How Marilyn Teague serves the deaf community

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Community Connections: Marilyn Teague .Marilyn Teague, is a 73-year-old sign-language interpreter for the deaf community.Officially, she is Language Services Coordinator at Latin American Translators Network.She's been at LATN for the past six years.For 25 years, she's worked as a coordinator of sign language interpreters.I became hooked on sign language when I met a lady who was deaf on the bus on my way to work. I had learned a few signs from watching TV, and we were writing notes back and forth, Marilyn Teague

Each month, as part of our Aging in Atlanta series, The Atlanta Journal-Constitution introduces readers to a local member of the city’s thriving 55+ community. This month, we profile Marilyn Teague, a 73-year-old Atlanta native living in Doraville. Teague has a passion for volunteering, sign language and sci-fi conventions. She tells us more in the conversation below.

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Q: Tell us a bit about your educational background. Where did you go to school, and what did you study?

A: I went to E.R. Carter and E.C. Clement Elementary Schools. I graduated from H.M. Turner High School and graduated from Clark College, now Clark Atlanta University, with a B.A. in psychology. I also have an A.A.S. in Sign Language Interpreting from DeKalb Community College, which became Georgia Perimeter College, and is now Georgia State University.

Q: What type of work do you do and why is this field something you’re passionate about?

A: For the last 25 years, I have been a coordinator of sign language interpreters. For the last six years, I have been with Latin American Translators Network (LATN). We provide translations of written documents and interpretation of spoken and signed languages. That’s the difference — translation involves written documents, whereas interpretation involves speaking or signing languages.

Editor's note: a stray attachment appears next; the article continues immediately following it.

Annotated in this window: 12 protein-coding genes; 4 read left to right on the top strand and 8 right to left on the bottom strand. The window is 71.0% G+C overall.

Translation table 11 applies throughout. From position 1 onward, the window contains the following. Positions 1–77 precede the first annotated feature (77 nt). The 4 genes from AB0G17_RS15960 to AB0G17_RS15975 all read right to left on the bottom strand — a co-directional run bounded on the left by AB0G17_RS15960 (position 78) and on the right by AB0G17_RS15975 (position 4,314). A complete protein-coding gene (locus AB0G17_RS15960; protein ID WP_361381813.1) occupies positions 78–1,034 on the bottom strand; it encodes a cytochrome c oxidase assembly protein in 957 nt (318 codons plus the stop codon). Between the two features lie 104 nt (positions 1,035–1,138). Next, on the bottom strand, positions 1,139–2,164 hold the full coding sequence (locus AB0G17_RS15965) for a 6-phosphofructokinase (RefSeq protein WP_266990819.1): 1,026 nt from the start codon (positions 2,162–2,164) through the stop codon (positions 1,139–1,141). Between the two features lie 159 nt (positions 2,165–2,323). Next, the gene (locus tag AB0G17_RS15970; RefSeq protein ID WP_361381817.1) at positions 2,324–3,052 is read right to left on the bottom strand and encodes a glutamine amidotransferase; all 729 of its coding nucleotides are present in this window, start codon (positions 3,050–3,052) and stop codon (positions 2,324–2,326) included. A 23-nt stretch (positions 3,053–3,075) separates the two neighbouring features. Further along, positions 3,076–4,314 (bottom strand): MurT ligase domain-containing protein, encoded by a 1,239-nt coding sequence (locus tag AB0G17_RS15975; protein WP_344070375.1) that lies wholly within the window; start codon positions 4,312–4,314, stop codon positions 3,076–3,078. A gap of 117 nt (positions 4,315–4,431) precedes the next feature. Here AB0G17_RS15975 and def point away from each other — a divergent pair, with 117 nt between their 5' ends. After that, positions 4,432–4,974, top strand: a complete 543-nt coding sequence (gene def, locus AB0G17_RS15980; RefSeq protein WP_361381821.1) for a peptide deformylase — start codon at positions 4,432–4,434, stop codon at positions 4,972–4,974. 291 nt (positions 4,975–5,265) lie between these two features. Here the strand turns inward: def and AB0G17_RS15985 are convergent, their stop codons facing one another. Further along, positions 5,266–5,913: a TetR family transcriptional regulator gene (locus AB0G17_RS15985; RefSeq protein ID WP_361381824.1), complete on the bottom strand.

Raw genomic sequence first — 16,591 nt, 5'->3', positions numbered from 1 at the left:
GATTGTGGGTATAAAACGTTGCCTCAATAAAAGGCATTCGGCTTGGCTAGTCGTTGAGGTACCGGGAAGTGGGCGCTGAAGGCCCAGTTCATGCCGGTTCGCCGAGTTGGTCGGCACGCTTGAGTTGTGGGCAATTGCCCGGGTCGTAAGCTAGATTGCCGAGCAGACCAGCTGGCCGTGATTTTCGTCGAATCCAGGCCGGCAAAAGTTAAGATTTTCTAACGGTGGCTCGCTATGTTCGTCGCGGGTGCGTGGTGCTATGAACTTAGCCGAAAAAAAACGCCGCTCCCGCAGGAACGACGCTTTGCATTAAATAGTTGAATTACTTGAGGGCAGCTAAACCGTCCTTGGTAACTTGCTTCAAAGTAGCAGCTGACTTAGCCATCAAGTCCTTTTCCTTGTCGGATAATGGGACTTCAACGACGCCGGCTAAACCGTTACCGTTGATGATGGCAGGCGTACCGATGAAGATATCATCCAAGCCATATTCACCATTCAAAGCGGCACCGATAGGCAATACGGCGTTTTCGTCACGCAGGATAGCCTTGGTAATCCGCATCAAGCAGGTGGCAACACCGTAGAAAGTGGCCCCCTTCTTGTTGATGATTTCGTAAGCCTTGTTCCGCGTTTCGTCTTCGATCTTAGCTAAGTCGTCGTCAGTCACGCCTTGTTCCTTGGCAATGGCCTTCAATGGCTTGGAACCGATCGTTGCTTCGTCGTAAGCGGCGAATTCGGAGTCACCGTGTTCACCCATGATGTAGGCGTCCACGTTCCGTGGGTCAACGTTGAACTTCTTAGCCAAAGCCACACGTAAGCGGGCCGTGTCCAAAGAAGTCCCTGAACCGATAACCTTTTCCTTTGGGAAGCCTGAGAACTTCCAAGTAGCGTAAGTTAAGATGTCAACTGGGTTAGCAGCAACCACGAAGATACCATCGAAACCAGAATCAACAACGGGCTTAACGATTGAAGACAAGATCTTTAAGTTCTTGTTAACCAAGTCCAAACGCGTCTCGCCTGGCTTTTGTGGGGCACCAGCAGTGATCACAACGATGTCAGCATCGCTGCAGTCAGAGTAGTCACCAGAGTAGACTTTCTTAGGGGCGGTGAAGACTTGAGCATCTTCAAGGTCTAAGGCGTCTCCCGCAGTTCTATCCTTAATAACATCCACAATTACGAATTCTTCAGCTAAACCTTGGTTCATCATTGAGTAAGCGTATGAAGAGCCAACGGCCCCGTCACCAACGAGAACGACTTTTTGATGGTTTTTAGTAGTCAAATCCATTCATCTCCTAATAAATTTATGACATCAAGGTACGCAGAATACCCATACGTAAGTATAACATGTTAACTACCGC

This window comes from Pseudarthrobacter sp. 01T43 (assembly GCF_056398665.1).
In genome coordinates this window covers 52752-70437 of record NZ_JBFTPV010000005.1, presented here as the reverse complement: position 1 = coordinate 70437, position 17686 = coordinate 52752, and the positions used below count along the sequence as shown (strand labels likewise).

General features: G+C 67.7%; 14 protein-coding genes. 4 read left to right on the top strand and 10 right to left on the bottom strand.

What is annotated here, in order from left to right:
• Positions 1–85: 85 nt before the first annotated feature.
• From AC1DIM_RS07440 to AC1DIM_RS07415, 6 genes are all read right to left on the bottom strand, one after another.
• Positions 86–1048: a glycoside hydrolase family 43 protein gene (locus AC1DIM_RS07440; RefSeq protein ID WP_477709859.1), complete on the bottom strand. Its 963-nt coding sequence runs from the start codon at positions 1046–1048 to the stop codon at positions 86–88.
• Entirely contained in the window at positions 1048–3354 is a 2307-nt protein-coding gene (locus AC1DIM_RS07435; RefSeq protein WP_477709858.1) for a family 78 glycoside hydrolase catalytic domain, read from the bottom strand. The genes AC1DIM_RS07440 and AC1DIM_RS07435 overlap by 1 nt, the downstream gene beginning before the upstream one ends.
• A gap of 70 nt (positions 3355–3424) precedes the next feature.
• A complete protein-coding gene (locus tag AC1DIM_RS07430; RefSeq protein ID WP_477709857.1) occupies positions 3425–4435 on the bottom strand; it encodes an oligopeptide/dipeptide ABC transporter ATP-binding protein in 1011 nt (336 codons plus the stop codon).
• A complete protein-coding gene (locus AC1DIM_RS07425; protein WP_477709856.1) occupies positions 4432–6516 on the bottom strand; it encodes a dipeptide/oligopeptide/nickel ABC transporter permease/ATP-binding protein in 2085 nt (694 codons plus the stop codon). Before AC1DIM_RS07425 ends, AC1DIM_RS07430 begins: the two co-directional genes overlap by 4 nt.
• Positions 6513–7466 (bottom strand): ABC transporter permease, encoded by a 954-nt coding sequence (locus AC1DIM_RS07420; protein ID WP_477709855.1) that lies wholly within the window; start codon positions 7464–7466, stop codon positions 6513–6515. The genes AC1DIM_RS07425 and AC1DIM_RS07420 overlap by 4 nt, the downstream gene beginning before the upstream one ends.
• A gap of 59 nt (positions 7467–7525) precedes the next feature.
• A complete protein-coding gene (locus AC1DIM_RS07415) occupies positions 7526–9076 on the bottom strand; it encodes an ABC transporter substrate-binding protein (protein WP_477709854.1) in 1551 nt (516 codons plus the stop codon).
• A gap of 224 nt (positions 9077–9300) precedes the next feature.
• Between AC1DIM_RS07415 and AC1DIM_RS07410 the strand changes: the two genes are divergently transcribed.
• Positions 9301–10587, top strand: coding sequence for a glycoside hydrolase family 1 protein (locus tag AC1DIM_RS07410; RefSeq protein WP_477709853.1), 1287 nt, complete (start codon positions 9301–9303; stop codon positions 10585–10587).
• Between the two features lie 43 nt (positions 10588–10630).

I have always loved languages. In high school, I took classes in Latin, German, French and Spanish.

I became hooked on sign language when I met a lady who was deaf on the bus on my way to work. I had learned a few signs from watching TV, and we were writing notes back and forth. She invited me to her church, the Cruselle-Freeman Church of the Deaf, and to her home, where she and her husband were helping me to learn American Sign Language.

I went to college to learn how to become an interpreter, but did not pass the test, so I am considered a signer. I find that people who are deaf, deaf-blind and hard of hearing have unique challenges in their daily lives. I like to educate the public about these challenges.

Q: What are some of your other favorite activities? What hobbies do you enjoy?

A: Oh, my! I love to attend sci-fi conventions and volunteer.

I volunteer for a company called Argonne Parades. We handle parades such as the Atlanta Braves’ victory parade, the Patrick’s Day Parade, the Children’s Healthcare of Atlanta and Sandy Springs Sparkle Parades.

I was the first director of the Dragon Con Parade, and first director of Disability Services from 2004 to 2008 or 2009. I have been a Dragon Con volunteer since 1986, day one. I started as Director of Registration, adding interpreting for deaf attendees. I was also with a disability rights organization for fans called “Electrical Eggs” that was started before the American Disabilities Act became a law.

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Q: What are your favorite ways to stay active?

A: I keep moving and I volunteer.

I attend Dragon Con and do a lot of cosplay — Agent Peggy Carter, yes, at my age! And I love “Star Trek” conventions. My son, Chris, and my husband, Robert, and I were so involved. Both have passed on, six years ago, but I stay involved. I also cosplay Lieutenant Nyota Uhura, who was communications officer aboard the USS Enterprise.

Q: How do you best enjoy staying involved with your community?

I have volunteered for the Peachtree Road Race since 1983, and for their Thanksgiving half-marathons for the last three years. I was the Volunteer of the Month for December 2021 for the Atlanta Track Club. What an honor!

So, volunteering when I can — wherever I can — for parades, conventions and the Atlanta Track Club. My three favorite things.

Q: If you had to pick a favorite quote that helps you stay positive and motivated or one that uplifts you, what would it be?

A: Oh, I love collecting quotes, another hobby. I would have to choose, “the reward of a thing well done is to have done it,” by Ralph Waldo Emerson. It says it all for me!

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